Obstructive Sleep Apnea is a throat thing. The muscles of our throat (the ones we use to swallow and speak) are considered voluntary. Meaning we consciously use them the same as we raise our arm to get our hand up so we can scratch our nose. And just like that arm relaxes, when we go to sleep, the throat muscles relax. Except these muscles (and the tissue covering them) also have air going back and forth over them as we breathe. Sometimes, they start to vibrate in the breeze - that's a snore. That vibration and/or the relaxed state can cause the throat to collapse (the tissue falls back and covers airway) and we stop breathing. Our bodies and brain then try to wake us up so we open the airway on our own and breathe again. Sometimes we simply open our mouths and, depending on our position, that is enough. For a while. If that doesn't happen or doesn't work, then our brain starts to make us twitch. Arms, legs, chest, sometimes we are jerking fairly hard as the body and brain are noticing the lack of oxygen and the build up of CO2.
Normally, folks notice they are tired during the day or that they are quite good at cat napping. Sometimes we don't even know we are doing it because it is habits just like we don't notice how often we scratch our nose during the day. We just do it.
It could be you are tired and showing symptoms but don't realize it. If you use the CPAP, you may find out!
The first thing you need to do is obtain a copy of your sleep study. Don't let them tell you it is umpteen pages long and you'd never understand it. Tell them you want the report version. Then once you get that, you can figure out what kind of events you had, how often, did you twitch, was it positional, etcetera etcetera.
The second thing you need to do is forget about it being hereditary. It's really not. In some ways, it kinda is if it is body type related. Men with thick necks just like their dads. Men and women who, like their parents, have more weight all over vs just around the middle (the fat in the neck area adds weight to those relaxed throat muscles/tissues). But just because no one else in your family has been diagnosed does not rule it out for you. And it is not something we are born with and we can get it at any age. I was in my early 40s. My brother's best friend was in his mid 30s. We had a member come here to ask for advice for his 4yr old.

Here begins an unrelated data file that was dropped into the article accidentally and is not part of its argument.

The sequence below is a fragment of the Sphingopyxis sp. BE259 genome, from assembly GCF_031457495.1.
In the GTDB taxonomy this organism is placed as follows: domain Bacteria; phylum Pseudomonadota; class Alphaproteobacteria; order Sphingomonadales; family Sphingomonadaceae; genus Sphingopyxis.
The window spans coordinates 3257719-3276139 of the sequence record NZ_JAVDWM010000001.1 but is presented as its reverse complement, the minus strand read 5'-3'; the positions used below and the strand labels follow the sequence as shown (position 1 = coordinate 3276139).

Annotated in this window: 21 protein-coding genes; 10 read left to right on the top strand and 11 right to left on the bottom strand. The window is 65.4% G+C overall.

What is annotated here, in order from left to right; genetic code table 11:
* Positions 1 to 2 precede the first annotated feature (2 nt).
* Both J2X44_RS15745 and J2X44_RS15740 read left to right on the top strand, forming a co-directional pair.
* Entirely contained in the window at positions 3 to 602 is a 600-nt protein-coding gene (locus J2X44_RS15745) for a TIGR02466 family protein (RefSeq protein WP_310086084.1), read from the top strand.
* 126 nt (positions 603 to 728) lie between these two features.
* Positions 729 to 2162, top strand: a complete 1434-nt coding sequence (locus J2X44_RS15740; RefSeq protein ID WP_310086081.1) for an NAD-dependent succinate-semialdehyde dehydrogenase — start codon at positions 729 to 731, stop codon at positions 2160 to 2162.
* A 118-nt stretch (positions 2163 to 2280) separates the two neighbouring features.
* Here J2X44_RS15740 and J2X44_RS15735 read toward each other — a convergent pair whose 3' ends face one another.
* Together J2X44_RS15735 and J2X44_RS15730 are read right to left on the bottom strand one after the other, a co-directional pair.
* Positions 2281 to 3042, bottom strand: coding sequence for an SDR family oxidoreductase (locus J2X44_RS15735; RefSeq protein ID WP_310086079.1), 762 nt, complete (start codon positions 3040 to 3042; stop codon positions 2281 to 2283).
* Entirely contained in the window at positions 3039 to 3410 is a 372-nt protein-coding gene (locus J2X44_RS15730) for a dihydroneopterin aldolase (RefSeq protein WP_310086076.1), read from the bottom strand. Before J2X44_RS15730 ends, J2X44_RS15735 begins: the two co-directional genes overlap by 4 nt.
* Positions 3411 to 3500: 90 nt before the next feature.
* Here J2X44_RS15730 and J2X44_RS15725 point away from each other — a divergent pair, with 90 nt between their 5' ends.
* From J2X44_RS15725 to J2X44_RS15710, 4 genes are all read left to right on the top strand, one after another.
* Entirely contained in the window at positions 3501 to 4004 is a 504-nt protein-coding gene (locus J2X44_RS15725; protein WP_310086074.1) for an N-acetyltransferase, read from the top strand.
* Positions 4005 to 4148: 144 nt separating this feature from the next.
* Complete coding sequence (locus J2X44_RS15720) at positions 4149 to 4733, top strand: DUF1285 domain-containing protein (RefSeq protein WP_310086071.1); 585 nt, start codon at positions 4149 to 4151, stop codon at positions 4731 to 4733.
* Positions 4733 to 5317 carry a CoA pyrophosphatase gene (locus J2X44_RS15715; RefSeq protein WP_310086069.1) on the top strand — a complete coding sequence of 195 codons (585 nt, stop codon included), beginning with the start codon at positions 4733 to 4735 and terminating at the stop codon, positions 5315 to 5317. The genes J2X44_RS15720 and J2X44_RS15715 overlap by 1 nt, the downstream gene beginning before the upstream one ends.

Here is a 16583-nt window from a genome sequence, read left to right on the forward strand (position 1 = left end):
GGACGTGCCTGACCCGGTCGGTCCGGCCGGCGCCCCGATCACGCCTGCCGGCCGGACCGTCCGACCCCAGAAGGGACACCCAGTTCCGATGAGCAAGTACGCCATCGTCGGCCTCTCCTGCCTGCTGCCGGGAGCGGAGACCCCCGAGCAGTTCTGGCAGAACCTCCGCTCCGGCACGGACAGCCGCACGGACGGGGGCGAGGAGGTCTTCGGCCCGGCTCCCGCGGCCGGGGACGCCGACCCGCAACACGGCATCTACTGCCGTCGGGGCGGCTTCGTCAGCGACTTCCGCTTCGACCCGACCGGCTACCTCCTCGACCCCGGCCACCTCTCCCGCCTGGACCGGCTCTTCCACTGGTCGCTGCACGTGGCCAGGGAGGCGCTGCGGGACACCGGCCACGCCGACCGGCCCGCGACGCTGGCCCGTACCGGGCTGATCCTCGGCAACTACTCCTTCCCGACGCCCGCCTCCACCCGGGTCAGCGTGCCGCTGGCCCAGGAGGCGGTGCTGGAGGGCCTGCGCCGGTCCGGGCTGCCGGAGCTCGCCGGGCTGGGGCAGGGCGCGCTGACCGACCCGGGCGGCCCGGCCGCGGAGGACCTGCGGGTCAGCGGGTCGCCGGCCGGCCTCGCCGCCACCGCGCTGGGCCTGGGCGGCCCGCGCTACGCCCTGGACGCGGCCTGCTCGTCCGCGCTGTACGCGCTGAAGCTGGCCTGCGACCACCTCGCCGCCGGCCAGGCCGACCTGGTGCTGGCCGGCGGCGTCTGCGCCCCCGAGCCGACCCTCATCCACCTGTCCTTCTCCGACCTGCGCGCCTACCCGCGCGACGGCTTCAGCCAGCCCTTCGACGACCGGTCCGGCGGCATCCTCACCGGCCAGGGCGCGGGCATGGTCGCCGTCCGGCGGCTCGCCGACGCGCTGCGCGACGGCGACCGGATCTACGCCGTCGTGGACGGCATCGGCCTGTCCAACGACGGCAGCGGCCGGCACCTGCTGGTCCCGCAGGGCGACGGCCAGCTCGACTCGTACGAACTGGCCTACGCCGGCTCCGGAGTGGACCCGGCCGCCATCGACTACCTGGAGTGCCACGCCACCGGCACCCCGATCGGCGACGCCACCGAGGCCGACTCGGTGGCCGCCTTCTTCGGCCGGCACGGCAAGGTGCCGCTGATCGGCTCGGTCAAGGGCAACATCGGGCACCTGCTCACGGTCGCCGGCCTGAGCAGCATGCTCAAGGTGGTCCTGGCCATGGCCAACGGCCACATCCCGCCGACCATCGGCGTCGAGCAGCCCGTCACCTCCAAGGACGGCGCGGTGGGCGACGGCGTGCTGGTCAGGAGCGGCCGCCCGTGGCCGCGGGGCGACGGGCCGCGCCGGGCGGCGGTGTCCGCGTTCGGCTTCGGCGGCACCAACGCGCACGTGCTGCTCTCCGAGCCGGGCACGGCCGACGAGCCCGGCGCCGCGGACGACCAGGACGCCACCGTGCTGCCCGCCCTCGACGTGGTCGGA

And the third thing is you need to realize that CPAP treatment is not a cookie cutter. Each of us are different. You take four people with an AHI of 63 and I can almost guarantee that they will all 4 have different pressures, different masks, and different sleep patterns. We are all different in real life, why not in our CPAP treatment?
And fourth, there's a lot of reasons folks don't succeed with CPAP treatment. The most common is, in my opinion, they just gave up. Didn't want to be hassled. Didn't want to be tied down. To them I say Read This
. The second most common is mask issues. Sometimes you find the right mask the first time because the person fitting you actually listened to you and selected a mask to fit you and your sleeping style. Then there are those of us who go through a LOT of masks before finding the right one. Each type of mask is different and even each mask within each type can be different. As the supplier (DME) what they mask policy is. How long do you get to try one out before you can turn it in and try another? Most of them have this kind of thing.
Here's some stuff for you to read:
an idea of what kind of machine to look for: http://www.apneaboard.com/wiki/index.php...ne_Choices
mask types: http://www.apneaboard.com/wiki/index.php?title=CPAP_mask
images of real people using their masks: http://www.apneaboard.com/wiki/index.php?title=Mask_types